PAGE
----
And that leads to the conclusion, “Eye of the Storm” by David Llewellyn. It’s full to bursting with plot, and it’s probably too convoluted, but it flies along on its own confidence so well that it’s hard to notice. There’s an abandoned Sorvix power station at the bottom of the ocean leaking energy, people are turning to stone, the airplane from “Flight 405” is back, the Committee is reintroduced, we get to learn more about God, and there’s also a massive action set piece in the sunken power station in which our heroes fight to save the world. Llewellyn keeps almost all of the balls in the air successfully, and the cast is clearly having a great time: this is one of the first times we’ve heard this new Torchwood team actually working together as a cohesive unit and it’s delightful, even if one of them ends up betraying the others and the Committee’s tentacles are visible in every part of the story. All of that leads to a fantastic cliffhanger: a massive tsunami is about to hit Cardiff, destroy most of the city, and kill countless thousands of people. I genuinely have no idea how this is going to wrap up but I’m very excited to find out.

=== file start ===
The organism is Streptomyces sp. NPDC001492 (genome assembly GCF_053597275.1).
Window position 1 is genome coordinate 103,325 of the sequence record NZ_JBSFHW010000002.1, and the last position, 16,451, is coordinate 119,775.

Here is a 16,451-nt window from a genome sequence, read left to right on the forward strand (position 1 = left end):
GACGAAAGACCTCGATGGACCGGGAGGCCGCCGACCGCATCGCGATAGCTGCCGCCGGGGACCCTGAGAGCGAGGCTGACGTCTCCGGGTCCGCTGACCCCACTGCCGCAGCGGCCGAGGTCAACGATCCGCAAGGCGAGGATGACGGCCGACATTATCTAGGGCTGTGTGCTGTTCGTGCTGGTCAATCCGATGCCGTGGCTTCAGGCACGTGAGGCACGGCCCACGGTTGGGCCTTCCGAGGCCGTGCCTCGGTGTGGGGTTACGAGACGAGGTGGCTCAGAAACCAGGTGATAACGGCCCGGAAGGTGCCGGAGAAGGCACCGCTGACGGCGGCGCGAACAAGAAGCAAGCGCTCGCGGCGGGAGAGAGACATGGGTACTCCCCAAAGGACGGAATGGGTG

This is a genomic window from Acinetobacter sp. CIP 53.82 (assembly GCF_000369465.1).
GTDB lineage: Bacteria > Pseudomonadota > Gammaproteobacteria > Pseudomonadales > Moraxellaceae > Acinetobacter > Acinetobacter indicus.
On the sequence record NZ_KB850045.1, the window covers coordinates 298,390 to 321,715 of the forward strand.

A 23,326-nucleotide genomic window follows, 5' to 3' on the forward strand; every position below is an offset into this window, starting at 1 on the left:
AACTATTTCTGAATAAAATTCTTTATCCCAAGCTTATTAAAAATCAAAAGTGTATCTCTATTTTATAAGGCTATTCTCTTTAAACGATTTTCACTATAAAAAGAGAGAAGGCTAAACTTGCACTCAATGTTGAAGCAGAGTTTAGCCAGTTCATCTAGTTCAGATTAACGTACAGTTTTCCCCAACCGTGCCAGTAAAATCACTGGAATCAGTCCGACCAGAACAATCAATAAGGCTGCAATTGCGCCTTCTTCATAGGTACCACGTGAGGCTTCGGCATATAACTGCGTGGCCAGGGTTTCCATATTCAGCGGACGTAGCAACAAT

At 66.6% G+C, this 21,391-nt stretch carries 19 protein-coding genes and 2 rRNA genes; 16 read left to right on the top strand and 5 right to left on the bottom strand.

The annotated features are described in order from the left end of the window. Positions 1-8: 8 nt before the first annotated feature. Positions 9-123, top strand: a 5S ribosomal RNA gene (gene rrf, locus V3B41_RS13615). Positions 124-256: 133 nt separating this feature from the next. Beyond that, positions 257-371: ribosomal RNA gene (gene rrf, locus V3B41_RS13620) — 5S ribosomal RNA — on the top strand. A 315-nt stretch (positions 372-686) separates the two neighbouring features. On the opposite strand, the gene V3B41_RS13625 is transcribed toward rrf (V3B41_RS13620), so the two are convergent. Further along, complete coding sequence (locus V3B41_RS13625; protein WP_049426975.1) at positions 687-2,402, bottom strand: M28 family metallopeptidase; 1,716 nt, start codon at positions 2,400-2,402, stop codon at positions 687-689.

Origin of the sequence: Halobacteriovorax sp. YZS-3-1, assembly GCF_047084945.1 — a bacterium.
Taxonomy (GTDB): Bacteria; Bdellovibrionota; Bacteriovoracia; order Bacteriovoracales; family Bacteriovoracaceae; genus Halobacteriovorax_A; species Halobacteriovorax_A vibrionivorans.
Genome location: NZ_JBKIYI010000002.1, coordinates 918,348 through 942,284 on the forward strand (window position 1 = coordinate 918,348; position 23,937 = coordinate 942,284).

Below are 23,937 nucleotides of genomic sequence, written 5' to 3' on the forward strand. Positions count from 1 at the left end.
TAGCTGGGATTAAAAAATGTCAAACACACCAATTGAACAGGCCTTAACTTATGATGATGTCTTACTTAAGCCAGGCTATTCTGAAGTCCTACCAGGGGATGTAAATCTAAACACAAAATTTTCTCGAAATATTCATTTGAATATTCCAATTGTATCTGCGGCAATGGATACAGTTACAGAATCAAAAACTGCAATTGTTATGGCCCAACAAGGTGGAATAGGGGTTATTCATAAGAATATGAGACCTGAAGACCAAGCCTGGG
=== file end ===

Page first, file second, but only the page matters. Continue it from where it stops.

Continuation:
Overall, volume 2 of “God Among Us” isn’t quite as strong as volume 1, but it’s still an excellent listen featuring one of the best Torchwood stories in Big Finish history. The production team is running on all cylinders and I expect a fantastic conclusion in the third volume. I’ve often complained about Big Finish oversaturating the market with mediocre stories; if they can keep this level of quality up they can do as much Torchwood as they want.
THE FOURTH DOCTOR ADVENTURES: THE PERFECT PRISONERS